The experience of John in Revelation 4 and 5 answers some questions that readers of the letters to the seven churches must have had. Those readers would be aware that churches have real problems. And they would have seen that Jesus is the answer to the problems. Yet where is Jesus and what power does he possess to deal with those circumstances? The answer is to think of the ascension of Jesus. In Revelation 4, John describes the place where Jesus now is (even although Jesus is not mentioned in the chapter). What did he see?
The first object that John sees is a throne. On the throne sits one marked by purity and beauty, and the vision highlights those features by comparing him to various jewels. Jewels were items of beauty and were items through which light shone. Defects could be seen easily. There were no defects in the One on the throne. Instead only purity and beauty were revealed.
Next John sees a rainbow, which is a reminder that God rules on his throne according to his own promises. The rainbow was given to Noah as an indication that God would never again destroy the earth by a flood.
Then John notes some lesser thrones, occupied by twenty-four elders, indicating that heaven is a place of delegated power. We are not told who the elders are, only that they are holy creatures (dressed in white) who rule (crowns of gold) under God. They are probably angels who have been given a special authority by God (Ps. 89:6-7).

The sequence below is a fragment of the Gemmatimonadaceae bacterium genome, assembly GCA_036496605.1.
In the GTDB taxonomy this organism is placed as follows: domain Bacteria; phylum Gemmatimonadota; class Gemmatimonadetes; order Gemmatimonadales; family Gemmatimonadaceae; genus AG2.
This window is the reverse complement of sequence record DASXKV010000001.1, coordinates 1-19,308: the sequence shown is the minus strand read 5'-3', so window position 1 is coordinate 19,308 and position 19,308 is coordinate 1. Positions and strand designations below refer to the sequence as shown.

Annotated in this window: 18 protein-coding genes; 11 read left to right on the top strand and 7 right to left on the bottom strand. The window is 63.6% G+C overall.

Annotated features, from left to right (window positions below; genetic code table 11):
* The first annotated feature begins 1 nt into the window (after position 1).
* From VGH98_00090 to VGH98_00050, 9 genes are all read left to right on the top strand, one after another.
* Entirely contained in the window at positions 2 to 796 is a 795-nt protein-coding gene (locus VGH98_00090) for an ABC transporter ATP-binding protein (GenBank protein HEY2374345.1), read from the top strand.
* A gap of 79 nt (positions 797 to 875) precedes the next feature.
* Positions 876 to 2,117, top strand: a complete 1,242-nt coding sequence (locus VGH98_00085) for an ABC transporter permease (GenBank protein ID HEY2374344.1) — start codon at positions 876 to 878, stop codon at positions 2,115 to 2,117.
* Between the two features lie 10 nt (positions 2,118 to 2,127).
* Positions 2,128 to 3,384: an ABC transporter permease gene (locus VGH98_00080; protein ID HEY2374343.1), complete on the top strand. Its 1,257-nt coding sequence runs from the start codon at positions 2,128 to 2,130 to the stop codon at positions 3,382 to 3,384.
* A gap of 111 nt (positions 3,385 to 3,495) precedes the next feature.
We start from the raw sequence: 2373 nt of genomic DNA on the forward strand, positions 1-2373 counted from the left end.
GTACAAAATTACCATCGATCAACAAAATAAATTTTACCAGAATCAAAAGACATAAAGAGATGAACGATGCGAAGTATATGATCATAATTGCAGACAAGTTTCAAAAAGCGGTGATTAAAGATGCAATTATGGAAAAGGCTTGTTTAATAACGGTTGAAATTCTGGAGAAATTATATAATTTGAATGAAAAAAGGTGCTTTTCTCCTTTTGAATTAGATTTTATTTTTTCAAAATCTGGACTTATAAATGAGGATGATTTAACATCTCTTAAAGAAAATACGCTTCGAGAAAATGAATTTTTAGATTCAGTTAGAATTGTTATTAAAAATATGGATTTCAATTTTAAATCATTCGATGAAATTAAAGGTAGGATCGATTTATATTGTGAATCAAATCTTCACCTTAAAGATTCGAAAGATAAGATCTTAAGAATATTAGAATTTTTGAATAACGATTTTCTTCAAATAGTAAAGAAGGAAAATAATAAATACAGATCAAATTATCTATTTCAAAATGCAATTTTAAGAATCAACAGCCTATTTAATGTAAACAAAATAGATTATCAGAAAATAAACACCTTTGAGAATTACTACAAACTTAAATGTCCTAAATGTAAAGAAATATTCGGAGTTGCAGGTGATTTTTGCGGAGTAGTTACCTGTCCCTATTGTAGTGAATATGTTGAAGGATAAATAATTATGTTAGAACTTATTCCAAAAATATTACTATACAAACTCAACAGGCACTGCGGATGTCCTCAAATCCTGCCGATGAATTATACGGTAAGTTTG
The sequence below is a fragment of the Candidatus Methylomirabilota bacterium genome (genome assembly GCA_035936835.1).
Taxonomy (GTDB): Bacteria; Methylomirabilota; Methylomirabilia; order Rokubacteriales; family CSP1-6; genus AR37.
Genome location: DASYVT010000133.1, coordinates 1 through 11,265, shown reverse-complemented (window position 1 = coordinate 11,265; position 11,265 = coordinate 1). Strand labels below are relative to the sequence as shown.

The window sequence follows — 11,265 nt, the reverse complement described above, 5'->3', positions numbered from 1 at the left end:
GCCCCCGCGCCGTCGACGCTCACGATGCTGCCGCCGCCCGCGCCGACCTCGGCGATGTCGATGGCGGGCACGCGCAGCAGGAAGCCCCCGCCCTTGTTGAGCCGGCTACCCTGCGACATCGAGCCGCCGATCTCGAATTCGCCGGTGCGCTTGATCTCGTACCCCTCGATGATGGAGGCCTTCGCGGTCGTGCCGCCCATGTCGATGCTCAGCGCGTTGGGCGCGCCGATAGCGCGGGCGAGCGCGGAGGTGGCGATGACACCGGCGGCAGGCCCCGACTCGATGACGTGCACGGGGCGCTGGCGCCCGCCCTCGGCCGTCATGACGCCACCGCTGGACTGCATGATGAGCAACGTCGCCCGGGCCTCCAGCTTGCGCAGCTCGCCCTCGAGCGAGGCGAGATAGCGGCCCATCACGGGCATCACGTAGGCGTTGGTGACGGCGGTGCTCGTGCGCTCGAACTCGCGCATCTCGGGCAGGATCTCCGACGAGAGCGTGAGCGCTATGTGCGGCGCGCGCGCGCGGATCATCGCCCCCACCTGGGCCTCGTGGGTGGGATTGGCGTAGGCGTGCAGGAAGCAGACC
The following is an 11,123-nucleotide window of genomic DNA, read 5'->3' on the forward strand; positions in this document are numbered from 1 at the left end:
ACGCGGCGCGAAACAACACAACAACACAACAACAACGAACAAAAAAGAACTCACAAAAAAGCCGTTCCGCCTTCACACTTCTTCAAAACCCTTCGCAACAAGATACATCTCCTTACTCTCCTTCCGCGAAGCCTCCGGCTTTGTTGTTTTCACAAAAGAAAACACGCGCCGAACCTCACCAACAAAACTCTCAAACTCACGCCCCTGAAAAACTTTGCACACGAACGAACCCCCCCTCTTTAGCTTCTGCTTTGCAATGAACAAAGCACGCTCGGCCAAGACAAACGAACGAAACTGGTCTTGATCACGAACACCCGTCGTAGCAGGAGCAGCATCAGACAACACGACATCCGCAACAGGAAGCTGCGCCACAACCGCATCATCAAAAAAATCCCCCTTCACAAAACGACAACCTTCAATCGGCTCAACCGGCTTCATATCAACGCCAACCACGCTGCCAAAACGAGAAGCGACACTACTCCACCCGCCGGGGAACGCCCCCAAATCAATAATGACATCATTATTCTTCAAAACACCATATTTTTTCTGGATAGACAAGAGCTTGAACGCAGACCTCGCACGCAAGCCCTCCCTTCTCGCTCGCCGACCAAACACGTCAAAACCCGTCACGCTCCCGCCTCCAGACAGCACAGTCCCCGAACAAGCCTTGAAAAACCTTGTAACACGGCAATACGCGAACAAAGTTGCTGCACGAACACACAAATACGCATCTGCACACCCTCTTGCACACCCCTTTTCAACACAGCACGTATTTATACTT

From the throne came lightnings, thunders and voices. This is very similar to the way God appeared on Mount Sinai when he gave the law. These phenomena remind us of his opposition to sin; they are often used in the Bible as pictures of God’s anger and judgement.
John also noticed the presence of the Spirit, illustrated by the seven lamps of burning fire.
Then John mentions the sea of glass, which reminds us that heaven is a place of peace because nothing that causes disturbances is found there. The sea also functions as a barrier to keep out unwanted intruders.
John also notices the cherubim, strange looking creatures who are similar to the seraphim mentioned in Isaiah 6. They are depicted as seeing all that goes on. This may suggest alertness as well as knowledge.
Heaven is a place of praise, as seen in the song of the cherubim and of the elders. The cherubim celebrate the holiness, power and eternal existence of God and the elders praise him as the great Creator. The elders, angelic beings who have been given authority by God, cast their crowns before the throne of God, confessing that he alone is King.
The effect of this description is to stress both the majesty and the mystery of God. Compared to him, all the pomp of earthly rulers is but tinsel. But there is someone missing from the scene of chapter 4, for both the Father and the Spirit are mentioned, but not the Son, which brings us to a problem articulated by the angel at the beginning of chapter 5. We will think about that problem tomorrow.